Feast of St. Matthew the Apostle at Mississippi Abbey

Scripture Readings: Eph 4:1-7, 11-13;  Mt 9:9-13

Today’s gospel is one of my favorites.  It sums up my personal vocation story, my way of following Christ, from about 1965 to 1991.  I ate and drank with sinners. 

I recall an evening somewhere in the early 80’s when three guys from the Office I worked in came by my house.  They had been playing softball and were celebrating their victory.  We sat around in the living room and drank a few beers and told each other stories.  Around midnight one of us got a bright idea: we went around to the homes of some of our co-workers, stood outside their bedroom windows, and sang a 3-part harmony version of “What kind of fool am I?”   The various answers we got cannot be repeated in Church.

If the four of us had been college students it would have been a dumb stunt. But no, we were in our 30’s and 40’s and we were all psychologists of one kind or another!  It was dumber still!  But my point isn’t the dumbness of the stunt.  Nor is it sinfulness as measured on some sort of scale of evil.  We each had more colorful histories of that than is tasteful to tell.  The point is the need we were trying to fill, the orientation of our hearts.

When Jesus Christ comes to a person, when He looks at him, He fills the need that the person sought by sin.  Being made in the image of a Trinitarian God, we were made for a happiness we cannot give ourselves.  Such happiness, though, must be freely chosen, freely received.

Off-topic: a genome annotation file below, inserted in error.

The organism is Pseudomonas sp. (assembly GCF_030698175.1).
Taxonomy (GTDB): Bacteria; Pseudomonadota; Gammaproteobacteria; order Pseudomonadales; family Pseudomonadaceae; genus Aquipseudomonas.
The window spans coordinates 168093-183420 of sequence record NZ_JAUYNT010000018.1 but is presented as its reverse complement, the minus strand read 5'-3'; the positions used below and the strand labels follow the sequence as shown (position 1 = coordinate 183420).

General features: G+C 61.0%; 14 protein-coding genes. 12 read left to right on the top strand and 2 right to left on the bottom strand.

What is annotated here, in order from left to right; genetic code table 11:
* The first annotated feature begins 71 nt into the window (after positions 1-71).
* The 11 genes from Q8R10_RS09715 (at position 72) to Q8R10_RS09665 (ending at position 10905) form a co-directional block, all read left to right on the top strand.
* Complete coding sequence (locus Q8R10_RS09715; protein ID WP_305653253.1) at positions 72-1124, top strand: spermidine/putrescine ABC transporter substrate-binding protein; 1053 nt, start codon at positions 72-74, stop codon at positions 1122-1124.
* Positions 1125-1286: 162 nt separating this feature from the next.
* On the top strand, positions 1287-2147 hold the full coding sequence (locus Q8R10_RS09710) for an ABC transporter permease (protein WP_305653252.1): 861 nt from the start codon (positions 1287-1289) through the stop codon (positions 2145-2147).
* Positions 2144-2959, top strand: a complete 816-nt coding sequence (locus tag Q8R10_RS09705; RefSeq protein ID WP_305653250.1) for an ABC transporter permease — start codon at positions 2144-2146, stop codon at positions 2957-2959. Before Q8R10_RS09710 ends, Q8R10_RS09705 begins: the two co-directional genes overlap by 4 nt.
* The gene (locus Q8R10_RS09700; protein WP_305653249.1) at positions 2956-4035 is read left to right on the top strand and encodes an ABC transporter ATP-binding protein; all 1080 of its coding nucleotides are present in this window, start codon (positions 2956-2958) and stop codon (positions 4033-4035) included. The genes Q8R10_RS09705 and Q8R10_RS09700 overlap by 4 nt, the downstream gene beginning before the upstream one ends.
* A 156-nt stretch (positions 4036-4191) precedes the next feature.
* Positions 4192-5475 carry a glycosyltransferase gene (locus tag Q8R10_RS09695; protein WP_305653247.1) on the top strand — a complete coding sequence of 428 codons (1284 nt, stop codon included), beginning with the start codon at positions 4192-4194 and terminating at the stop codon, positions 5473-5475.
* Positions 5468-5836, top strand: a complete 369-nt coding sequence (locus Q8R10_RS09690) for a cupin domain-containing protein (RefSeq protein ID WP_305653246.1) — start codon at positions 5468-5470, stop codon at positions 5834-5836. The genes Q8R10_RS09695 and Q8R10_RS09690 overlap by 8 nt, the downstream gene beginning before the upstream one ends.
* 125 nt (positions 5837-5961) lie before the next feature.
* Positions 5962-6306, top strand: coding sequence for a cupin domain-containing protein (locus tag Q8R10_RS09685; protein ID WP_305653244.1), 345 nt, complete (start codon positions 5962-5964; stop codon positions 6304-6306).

Sin rejects this, preferring to give oneself happiness, preferring to acquire.  Such self-given happiness is more correctly called pleasure.  Pleasure in itself is a good, God-given thing.  When we set our hearts on it as “it doesn’t get any better than this” then it counterfeits happiness.  We sell ourselves short; we settle for less.        

Matthew was settling for less the day he encountered Jesus.  His encounter is an interesting contrast to the Rich Young Man who also encountered Jesus.   Tax collectors in those days collected more than the required tax and kept the difference for themselves.  Matthew’s “wealth” was illegitimately gotten.  The rich young man’s wealth was presumably legitimate.  Matthew was widely regarded as a crook and enemy of the Jewish people.  The rich young man had kept all the commandments from his youth and was doubtless a respected member of the community.  But here is the key difference: the rich man volunteered to follow Jesus; Matthew was called.  Perhaps Matthew was called because the way of Christ is the way of non-honor.   Matthew was familiar with that; perhaps not so the rich young man.  His wealth and family were sources of honor. He could not renounce them.  Matthew had no honor to lose. 

Matthew, you see, was sick.  He was spiritually sick.  He had a disease of perception.  Jesus came to correct it, to give a new pair of glasses.  This was important because the eyes are the pathway to the heart.  Whether it is vision or understanding that is meant by “seeing,” it affects the heart and what it will be set upon (our beliefs).   What the heart sets itself upon, what it loves and believes is a matter of judgment.  We judge its importance. To do this we need a standard.  The standard Jesus gave, the new pair of glasses he prescribed to correct distorted perceptions, was love of the Father.  From that love would come love of those made in His image.  And that love would be a self-sacrificing love. The standard of judgment, then, was the important-in-itself. Matthew had judged by the intensity of pleasure.

When Jesus looked at Matthew and called him He gave him a happiness Matthew could not give himself.  It was different from pleasure; it was permanent.  Permanent happiness is called salvation.  We find it when we love what we can never lack when we love it.